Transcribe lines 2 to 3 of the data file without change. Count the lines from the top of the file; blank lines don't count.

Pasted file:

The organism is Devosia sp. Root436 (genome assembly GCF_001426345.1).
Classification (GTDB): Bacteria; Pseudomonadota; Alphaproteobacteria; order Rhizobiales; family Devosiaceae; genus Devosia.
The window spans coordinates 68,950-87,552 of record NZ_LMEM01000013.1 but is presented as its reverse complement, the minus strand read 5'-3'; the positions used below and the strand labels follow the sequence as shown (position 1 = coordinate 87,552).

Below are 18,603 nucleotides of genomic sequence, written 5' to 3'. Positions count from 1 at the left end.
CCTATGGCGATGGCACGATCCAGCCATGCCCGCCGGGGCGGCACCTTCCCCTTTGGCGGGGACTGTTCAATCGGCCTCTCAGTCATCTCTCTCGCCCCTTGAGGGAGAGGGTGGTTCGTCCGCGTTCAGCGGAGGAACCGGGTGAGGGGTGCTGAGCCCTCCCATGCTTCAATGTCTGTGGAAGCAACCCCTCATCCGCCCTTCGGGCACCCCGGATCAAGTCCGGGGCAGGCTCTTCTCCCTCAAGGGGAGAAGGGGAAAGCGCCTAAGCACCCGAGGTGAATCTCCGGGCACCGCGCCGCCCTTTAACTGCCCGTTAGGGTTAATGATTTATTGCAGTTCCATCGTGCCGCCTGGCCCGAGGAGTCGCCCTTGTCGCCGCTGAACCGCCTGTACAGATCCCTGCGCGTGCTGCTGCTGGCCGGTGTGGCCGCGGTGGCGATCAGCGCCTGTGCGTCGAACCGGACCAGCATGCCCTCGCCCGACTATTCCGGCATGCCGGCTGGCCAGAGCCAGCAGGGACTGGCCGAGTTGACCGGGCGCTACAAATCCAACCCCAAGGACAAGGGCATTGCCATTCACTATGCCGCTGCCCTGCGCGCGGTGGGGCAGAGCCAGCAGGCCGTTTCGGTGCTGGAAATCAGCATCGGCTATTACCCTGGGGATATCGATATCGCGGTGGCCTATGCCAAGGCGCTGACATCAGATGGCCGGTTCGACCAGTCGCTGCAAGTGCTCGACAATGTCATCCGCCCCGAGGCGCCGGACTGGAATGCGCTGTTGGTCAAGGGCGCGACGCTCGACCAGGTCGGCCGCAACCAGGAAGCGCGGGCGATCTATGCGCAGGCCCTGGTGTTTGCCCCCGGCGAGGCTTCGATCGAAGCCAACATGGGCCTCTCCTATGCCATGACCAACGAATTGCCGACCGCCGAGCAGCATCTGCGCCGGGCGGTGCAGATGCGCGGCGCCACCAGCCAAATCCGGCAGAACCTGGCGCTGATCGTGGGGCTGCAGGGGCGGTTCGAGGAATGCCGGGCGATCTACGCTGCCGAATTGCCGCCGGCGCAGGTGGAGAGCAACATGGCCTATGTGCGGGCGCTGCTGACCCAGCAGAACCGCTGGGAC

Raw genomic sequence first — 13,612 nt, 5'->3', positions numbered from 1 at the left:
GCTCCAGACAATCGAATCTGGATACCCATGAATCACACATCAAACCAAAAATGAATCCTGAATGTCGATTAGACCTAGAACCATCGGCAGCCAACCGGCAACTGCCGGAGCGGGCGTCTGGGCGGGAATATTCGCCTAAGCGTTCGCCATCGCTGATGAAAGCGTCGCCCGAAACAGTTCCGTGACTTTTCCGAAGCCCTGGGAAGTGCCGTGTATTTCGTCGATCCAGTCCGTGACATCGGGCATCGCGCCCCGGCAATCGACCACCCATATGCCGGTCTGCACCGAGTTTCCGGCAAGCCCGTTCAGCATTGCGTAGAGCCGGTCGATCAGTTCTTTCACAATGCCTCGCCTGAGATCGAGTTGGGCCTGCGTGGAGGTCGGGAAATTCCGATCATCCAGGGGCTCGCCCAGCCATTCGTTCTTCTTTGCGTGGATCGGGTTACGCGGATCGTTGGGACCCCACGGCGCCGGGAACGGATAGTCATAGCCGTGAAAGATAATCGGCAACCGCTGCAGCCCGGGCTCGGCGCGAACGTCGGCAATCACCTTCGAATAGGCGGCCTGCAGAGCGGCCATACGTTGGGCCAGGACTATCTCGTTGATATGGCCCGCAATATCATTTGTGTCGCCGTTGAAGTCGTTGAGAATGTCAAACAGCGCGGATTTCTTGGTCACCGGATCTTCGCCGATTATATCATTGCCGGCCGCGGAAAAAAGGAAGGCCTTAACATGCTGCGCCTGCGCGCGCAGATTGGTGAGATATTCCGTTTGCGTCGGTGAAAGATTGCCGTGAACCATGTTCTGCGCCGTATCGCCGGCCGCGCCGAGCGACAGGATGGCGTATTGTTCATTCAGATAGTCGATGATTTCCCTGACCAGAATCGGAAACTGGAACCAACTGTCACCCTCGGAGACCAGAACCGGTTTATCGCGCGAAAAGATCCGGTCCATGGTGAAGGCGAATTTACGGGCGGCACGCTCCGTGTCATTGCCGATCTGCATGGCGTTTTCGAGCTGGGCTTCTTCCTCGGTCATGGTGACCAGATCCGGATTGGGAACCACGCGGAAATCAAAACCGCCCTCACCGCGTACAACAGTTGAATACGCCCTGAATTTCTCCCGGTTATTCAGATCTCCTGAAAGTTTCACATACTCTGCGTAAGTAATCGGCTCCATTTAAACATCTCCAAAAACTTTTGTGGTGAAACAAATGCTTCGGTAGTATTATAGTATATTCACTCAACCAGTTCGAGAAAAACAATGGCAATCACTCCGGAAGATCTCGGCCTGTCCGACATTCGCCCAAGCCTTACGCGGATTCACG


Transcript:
Classification (GTDB): Bacteria; Pseudomonadota; Alphaproteobacteria; order Rhizobiales; family Devosiaceae; genus Devosia.
The window spans coordinates 68,950-87,552 of record NZ_LMEM01000013.1 but is presented as its reverse complement, the minus strand read 5'-3'; the positions used below and the strand labels follow the sequence as shown (position 1 = coordinate 87,552).